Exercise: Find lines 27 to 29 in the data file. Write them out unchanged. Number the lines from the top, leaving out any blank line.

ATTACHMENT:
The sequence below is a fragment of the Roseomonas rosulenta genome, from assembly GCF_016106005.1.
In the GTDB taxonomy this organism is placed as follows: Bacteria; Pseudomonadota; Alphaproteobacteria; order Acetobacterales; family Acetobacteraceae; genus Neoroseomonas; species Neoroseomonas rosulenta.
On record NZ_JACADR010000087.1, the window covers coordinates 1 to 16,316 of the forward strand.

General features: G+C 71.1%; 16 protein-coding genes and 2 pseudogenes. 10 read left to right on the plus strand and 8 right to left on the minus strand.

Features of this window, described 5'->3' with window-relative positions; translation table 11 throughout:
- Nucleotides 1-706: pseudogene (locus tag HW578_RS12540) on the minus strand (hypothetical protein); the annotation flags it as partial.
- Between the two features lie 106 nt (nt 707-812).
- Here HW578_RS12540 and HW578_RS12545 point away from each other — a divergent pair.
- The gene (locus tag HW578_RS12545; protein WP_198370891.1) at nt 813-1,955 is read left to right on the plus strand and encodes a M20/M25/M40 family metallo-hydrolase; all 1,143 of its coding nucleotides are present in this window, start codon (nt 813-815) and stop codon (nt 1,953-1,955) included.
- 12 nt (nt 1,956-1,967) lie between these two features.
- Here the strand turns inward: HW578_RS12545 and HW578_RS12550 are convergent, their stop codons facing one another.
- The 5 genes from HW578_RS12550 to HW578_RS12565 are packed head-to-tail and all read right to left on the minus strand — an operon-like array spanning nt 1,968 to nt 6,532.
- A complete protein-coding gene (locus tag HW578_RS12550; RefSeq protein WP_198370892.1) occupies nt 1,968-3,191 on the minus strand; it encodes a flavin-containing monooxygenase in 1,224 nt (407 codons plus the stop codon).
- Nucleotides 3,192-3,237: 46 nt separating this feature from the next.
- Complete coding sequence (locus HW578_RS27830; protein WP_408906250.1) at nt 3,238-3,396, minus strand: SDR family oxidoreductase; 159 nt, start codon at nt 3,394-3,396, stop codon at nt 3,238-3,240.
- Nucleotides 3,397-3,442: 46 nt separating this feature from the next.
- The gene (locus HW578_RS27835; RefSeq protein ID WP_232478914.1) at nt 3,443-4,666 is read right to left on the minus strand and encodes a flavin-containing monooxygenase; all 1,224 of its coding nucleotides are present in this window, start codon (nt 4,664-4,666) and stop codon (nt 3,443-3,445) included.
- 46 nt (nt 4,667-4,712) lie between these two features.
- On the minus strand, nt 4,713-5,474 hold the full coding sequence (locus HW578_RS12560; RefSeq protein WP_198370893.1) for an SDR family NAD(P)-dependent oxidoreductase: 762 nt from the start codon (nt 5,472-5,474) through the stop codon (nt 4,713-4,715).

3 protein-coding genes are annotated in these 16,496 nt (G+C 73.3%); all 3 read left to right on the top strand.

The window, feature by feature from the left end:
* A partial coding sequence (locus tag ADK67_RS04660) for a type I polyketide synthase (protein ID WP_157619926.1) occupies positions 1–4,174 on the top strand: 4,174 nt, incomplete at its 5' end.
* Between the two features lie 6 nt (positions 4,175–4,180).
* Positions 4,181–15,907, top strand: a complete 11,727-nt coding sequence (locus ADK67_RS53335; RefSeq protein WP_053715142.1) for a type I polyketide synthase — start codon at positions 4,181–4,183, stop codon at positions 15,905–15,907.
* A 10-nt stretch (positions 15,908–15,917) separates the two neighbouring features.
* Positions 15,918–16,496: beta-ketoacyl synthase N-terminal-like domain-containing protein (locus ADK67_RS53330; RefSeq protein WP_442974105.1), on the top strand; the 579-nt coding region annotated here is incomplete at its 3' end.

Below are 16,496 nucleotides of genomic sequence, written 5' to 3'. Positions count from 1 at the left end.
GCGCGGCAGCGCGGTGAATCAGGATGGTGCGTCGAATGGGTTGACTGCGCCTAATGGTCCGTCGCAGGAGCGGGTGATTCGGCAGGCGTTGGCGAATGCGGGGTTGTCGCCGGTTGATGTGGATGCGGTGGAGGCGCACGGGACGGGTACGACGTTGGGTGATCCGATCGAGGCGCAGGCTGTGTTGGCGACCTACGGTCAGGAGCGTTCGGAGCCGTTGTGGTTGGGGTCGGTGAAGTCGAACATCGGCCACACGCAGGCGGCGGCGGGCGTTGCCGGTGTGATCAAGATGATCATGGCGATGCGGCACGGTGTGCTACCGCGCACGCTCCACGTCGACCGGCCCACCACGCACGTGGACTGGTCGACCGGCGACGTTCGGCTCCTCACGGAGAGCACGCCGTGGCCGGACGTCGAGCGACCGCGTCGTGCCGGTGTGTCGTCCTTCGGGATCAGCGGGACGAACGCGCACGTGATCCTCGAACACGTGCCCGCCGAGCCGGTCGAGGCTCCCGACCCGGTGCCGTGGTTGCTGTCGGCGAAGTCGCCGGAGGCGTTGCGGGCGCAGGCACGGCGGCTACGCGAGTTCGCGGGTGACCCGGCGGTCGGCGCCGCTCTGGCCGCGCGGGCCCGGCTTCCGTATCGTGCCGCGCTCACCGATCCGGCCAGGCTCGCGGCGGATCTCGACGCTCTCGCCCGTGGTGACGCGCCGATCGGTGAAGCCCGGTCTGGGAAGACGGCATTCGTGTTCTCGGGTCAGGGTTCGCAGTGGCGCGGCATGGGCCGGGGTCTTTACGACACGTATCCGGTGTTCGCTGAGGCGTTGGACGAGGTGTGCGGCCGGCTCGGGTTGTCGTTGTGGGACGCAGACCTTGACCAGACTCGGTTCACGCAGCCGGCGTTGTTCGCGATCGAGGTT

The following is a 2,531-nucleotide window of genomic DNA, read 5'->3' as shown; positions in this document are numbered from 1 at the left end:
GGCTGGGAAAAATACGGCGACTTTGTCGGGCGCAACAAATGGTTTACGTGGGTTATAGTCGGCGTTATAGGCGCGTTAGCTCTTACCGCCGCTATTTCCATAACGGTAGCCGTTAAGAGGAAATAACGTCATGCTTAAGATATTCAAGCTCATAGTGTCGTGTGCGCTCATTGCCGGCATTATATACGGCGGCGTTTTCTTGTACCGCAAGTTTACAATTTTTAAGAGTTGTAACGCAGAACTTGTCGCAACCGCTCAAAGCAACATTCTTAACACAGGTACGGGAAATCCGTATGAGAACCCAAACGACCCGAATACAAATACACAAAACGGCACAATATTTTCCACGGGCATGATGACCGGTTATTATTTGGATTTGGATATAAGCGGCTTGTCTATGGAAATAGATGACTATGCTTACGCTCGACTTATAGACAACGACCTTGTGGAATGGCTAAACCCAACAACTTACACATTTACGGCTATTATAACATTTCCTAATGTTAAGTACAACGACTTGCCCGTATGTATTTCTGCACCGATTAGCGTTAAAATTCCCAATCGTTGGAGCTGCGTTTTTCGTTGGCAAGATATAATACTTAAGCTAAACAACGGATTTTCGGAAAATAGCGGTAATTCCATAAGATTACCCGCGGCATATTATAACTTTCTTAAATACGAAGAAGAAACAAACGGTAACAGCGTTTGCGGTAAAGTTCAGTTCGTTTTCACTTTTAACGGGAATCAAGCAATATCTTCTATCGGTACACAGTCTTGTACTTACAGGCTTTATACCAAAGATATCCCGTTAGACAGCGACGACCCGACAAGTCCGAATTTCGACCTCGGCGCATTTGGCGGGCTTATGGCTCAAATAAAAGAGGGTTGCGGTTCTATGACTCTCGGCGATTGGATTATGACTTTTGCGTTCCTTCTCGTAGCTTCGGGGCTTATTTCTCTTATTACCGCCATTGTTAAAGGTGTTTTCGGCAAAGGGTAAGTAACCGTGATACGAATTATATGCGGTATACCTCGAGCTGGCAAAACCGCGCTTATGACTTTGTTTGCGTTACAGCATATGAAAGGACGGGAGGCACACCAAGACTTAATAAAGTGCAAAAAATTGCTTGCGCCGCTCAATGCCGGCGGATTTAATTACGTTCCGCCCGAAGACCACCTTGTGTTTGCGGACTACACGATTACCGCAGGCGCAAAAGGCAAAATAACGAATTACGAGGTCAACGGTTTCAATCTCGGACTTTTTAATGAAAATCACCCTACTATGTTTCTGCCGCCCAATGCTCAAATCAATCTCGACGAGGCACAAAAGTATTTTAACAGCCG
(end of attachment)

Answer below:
Below are 16,496 nucleotides of genomic sequence, written 5' to 3'. Positions count from 1 at the left end.
GCGCGGCAGCGCGGTGAATCAGGATGGTGCGTCGAATGGGTTGACTGCGCCTAATGGTCCGTCGCAGGAGCGGGTGATTCGGCAGGCGTTGGCGAATGCGGGGTTGTCGCCGGTTGATGTGGATGCGGTGGAGGCGCACGGGACGGGTACGACGTTGGGTGATCCGATCGAGGCGCAGGCTGTGTTGGCGACCTACGGTCAGGAGCGTTCGGAGCCGTTGTGGTTGGGGTCGGTGAAGTCGAACATCGGCCACACGCAGGCGGCGGCGGGCGTTGCCGGTGTGATCAAGATGATCATGGCGATGCGGCACGGTGTGCTACCGCGCACGCTCCACGTCGACCGGCCCACCACGCACGTGGACTGGTCGACCGGCGACGTTCGGCTCCTCACGGAGAGCACGCCGTGGCCGGACGTCGAGCGACCGCGTCGTGCCGGTGTGTCGTCCTTCGGGATCAGCGGGACGAACGCGCACGTGATCCTCGAACACGTGCCCGCCGAGCCGGTCGAGGCTCCCGACCCGGTGCCGTGGTTGCTGTCGGCGAAGTCGCCGGAGGCGTTGCGGGCGCAGGCACGGCGGCTACGCGAGTTCGCGGGTGACCCGGCGGTCGGCGCCGCTCTGGCCGCGCGGGCCCGGCTTCCGTATCGTGCCGCGCTCACCGATCCGGCCAGGCTCGCGGCGGATCTCGACGCTCTCGCCCGTGGTGACGCGCCGATCGGTGAAGCCCGGTCTGGGAAGACGGCATTCGTGTTCTCGGGTCAGGGTTCGCAGTGGCGCGGCATGGGCCGGGGTCTTTACGACACGTATCCGGTGTTCGCTGAGGCGTTGGACGAGGTGTGCGGCCGGCTCGGGTTGTCGTTGTGGGACGCAGACCTTGACCAGACTCGGTTCACGCAGCCGGCGTTGTTCGCGATCGAGGTT

The following is a 2,531-nucleotide window of genomic DNA, read 5'->3' as shown; positions in this document are numbered from 1 at the left end: